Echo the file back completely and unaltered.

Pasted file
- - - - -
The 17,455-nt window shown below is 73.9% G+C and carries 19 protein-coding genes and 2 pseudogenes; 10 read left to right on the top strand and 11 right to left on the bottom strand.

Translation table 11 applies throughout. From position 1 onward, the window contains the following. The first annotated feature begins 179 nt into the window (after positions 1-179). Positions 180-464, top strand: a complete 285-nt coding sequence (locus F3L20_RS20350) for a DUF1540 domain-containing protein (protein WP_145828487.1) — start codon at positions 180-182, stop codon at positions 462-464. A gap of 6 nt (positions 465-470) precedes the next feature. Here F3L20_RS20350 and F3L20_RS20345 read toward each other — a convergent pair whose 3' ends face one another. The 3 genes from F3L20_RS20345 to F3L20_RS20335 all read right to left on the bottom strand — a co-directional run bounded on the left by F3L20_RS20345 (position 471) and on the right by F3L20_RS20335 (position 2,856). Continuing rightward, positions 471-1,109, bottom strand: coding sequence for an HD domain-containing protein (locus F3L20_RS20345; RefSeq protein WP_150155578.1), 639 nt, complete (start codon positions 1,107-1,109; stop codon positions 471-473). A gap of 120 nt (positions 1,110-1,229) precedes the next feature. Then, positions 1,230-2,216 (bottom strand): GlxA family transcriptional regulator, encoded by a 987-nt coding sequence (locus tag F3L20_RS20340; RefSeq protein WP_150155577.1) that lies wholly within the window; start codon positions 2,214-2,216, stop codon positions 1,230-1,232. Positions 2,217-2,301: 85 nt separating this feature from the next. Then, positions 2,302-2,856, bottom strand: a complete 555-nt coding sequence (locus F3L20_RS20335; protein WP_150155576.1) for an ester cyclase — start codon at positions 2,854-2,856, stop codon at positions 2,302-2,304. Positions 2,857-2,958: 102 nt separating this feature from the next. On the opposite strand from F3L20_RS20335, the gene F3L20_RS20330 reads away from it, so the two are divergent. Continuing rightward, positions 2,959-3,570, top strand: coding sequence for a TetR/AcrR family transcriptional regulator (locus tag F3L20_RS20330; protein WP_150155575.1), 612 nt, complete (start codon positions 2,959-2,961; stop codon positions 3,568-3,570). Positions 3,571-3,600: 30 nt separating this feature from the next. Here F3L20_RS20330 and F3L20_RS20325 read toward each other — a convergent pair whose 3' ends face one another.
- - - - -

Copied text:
The 17,455-nt window shown below is 73.9% G+C and carries 19 protein-coding genes and 2 pseudogenes; 10 read left to right on the top strand and 11 right to left on the bottom strand.

Translation table 11 applies throughout. From position 1 onward, the window contains the following. The first annotated feature begins 179 nt into the window (after positions 1-179). Positions 180-464, top strand: a complete 285-nt coding sequence (locus F3L20_RS20350) for a DUF1540 domain-containing protein (protein WP_145828487.1) — start codon at positions 180-182, stop codon at positions 462-464. A gap of 6 nt (positions 465-470) precedes the next feature. Here F3L20_RS20350 and F3L20_RS20345 read toward each other — a convergent pair whose 3' ends face one another. The 3 genes from F3L20_RS20345 to F3L20_RS20335 all read right to left on the bottom strand — a co-directional run bounded on the left by F3L20_RS20345 (position 471) and on the right by F3L20_RS20335 (position 2,856). Continuing rightward, positions 471-1,109, bottom strand: coding sequence for an HD domain-containing protein (locus F3L20_RS20345; RefSeq protein WP_150155578.1), 639 nt, complete (start codon positions 1,107-1,109; stop codon positions 471-473). A gap of 120 nt (positions 1,110-1,229) precedes the next feature. Then, positions 1,230-2,216 (bottom strand): GlxA family transcriptional regulator, encoded by a 987-nt coding sequence (locus tag F3L20_RS20340; RefSeq protein WP_150155577.1) that lies wholly within the window; start codon positions 2,214-2,216, stop codon positions 1,230-1,232. Positions 2,217-2,301: 85 nt separating this feature from the next. Then, positions 2,302-2,856, bottom strand: a complete 555-nt coding sequence (locus F3L20_RS20335; protein WP_150155576.1) for an ester cyclase — start codon at positions 2,854-2,856, stop codon at positions 2,302-2,304. Positions 2,857-2,958: 102 nt separating this feature from the next. On the opposite strand from F3L20_RS20335, the gene F3L20_RS20330 reads away from it, so the two are divergent. Continuing rightward, positions 2,959-3,570, top strand: coding sequence for a TetR/AcrR family transcriptional regulator (locus tag F3L20_RS20330; protein WP_150155575.1), 612 nt, complete (start codon positions 2,959-2,961; stop codon positions 3,568-3,570). Positions 3,571-3,600: 30 nt separating this feature from the next. Here F3L20_RS20330 and F3L20_RS20325 read toward each other — a convergent pair whose 3' ends face one another.